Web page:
Jon Stainbrook, left, and Ron Rothenbuhler said employees must become more responsible.
For the second time in two years, the Lucas County Board of Elections has been set free of oversight by the Ohio Secretary of State's Office, but with instructions to clean up its act.
One day after his two appointees issued a scathing report about the local board of elections, Ohio Secretary of State Jon Husted removed the local panel from his office's oversight.
“You have been provided with a road map to place the Lucas County Board of Elections on track. My office has provided you with all the tools and resources that we can reasonably provide,” Mr. Husted wrote in a letter delivered electronically on Tuesday morning.
He went on to advise the panel that the elections board’s “responsibility and accountability for the future” now rests with the two Democratic and two Republican board members.
The report, issued Monday by consultants Jonathan Allison of Columbus and James Ruvolo of Ottawa Hills, criticized the board as operating in a culture of “mistrust and paranoia” and lacking good management practices in personnel, record-keeping, budgeting, and asset inventory. The two consultants recommended the board immediately fire its top two staffers, Republican Director Meghan Gallagher, and Democratic Deputy Director Dan DeAngelis.
Mr. Husted’s letter did not allude to the consultants’ recommendations that the board fire Ms. Gallagher and Mr. DeAngelis.
And the board, which met Tuesday for its regular monthly meeting, took no action in response to that recommendation.
In their initial responses to the report on Monday, Republican board member Jon Stainbrook and Democratic board Chairman Ron Rothenbuhler said removing the director and deputy director wouldn’t solve the board’s problems and added that the solution lies in getting the employees to be more responsible.
Attempting a move in that direction at the board’s meeting Tuesday, Mr. Stainbrook introduced a motion to fire all of the board’s staff except for the director and the deputy director and make them reapply for their jobs. The elections office has about 26 full-time employees.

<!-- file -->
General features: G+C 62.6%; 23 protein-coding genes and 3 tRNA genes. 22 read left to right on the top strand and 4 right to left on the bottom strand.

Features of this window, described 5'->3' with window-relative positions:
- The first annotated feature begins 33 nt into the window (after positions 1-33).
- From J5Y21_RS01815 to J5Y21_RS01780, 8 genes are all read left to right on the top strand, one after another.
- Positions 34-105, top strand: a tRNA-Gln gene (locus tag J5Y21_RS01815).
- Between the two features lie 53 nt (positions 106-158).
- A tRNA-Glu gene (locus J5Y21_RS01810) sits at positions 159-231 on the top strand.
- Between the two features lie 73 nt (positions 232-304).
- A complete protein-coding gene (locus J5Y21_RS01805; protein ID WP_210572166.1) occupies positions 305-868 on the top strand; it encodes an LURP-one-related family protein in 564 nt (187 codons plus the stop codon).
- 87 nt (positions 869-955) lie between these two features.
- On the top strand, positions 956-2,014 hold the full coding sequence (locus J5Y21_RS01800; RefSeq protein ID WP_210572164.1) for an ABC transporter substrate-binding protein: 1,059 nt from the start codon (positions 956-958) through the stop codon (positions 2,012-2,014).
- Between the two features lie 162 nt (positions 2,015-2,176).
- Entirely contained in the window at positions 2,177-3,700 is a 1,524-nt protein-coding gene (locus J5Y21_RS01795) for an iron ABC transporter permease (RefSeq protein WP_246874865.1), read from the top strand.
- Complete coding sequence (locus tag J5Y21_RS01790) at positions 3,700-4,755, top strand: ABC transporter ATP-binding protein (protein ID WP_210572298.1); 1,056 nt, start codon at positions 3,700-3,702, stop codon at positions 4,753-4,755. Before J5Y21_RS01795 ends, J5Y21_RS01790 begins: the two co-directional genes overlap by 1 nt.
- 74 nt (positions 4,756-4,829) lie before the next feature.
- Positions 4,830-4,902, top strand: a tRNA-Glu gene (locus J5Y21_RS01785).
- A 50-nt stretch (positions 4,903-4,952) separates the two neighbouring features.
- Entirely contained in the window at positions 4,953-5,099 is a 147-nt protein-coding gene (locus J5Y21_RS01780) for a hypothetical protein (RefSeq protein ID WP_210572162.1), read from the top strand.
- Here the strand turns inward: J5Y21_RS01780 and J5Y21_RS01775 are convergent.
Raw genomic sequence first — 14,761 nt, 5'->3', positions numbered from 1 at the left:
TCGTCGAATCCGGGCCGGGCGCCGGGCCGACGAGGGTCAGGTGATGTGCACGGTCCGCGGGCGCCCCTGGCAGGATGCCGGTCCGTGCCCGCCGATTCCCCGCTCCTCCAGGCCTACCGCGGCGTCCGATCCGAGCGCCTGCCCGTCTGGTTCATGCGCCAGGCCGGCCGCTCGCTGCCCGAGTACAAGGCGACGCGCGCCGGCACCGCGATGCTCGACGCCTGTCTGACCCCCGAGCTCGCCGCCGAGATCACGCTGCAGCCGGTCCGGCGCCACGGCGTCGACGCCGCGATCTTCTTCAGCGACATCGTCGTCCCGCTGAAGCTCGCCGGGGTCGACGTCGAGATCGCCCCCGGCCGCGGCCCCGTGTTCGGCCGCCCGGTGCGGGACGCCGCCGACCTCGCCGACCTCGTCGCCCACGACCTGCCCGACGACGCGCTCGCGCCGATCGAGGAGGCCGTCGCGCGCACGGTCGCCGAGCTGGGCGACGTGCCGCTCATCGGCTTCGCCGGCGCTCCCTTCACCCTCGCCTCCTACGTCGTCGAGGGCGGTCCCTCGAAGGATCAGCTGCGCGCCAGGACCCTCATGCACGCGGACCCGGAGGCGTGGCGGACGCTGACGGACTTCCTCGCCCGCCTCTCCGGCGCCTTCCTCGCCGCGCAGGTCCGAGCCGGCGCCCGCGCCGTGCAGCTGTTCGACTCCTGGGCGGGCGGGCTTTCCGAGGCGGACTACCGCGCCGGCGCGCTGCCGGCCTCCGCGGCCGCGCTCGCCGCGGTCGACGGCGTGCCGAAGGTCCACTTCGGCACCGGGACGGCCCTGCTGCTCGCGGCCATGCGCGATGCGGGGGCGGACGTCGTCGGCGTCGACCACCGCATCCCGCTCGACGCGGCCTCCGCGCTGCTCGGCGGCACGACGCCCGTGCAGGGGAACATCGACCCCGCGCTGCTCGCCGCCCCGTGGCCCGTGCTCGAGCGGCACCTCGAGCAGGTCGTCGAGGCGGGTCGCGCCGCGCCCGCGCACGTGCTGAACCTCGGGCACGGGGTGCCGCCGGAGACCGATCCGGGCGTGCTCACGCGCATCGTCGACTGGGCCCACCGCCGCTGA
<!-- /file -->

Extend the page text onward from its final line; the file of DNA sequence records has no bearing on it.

The motion appeared to have Mr. Rothenbuhler’s backing. But after Republican board member Tony DeGidio and Democratic board member John Irish balked at the idea, the board went into recess. When the board reconvened a half hour later, Mr. Rothenbuhler announced that the motion would die for a lack of a second.
Mr. Irish said he was disturbed by some of the consultants’ charges, such as the board’s lack of control of its physical assets, including a laptop computer that disappeared in 2012; reports of board members dealing directly with lower-level employees, and mistrust in the office.
He said he wanted to see an updated organizational chart, a policy regarding board members talking to employees below the director and deputy director level, a progressive discipline policy, and a plan to address management of the board’s physical assets.
The report had highlighted the disappearance of a computer that cost the board $5,000 to replace lost software in another machine.
Mr. Stainbrook said the computer vanished last year when an office was cleared out to make room for the two “special masters” appointed by Mr. Husted. Mr. DeAngelis said an exhaustive inventory review is under way.
“I was willing to vote for all of the recommendations today,” Mr. Irish said. “As far as dismissals go, I’m going to hold off until I see what happens next meeting.”
Mr. Stainbrook also said the report made legitimate criticisms even though he disputed the accuracy of some of those claims. He vowed to “re-energize” an effort with the Lucas County Board of Commissioners to find a single building in which to consolidate all of the board's activities.
Mr. Stainbrook said he would present “new employee policies, procedures, and job descriptions at the next board meeting for the board’s review and approval.”
“The voters deserve that we, as a board, take swift action to address the issues presented in the consultants’ report. We must make necessary changes in policies and in some positions to ensure our elections are fair and accurate,” he said.
Mr. Husted in August put Ms. Gallagher and Mr. DeAngelis, who are each paid more than $80,000 a year, under the direct supervision of two “special masters” appointed by him and ordered them to check in each morning by phone with the secretary of state’s office. The intent of that was to get through the 2012 presidential election.
In taking control of the board last August, Mr. Husted said the board was failing to address two urgent situations: no location for the county’s early-vote center, and a vacancy in the information technology manager’s position. The board had deadlocked in 2-2 votes on both issues.
At the time, Mr. Husted said the board’s internal culture was “dysfunctional,” characterized by board members and staff refusing to communicate with each other, not unlike the conclusions of the report turned in Monday by Mr. Ruvolo and Mr. Allison.
Mr. Husted had the board under a less-onerous administrative oversight from March to November, 2011.
In addition, the board was under Republican Secretary of State Kenneth Blackwell’s administrative oversight from 2002 to 2006. And Democratic Secretary of State Jennifer Brunner offered the board “transitional support” during a tumultuous period in 2008.
Contact Tom Troy at: email@example.com, or 419-724-6058.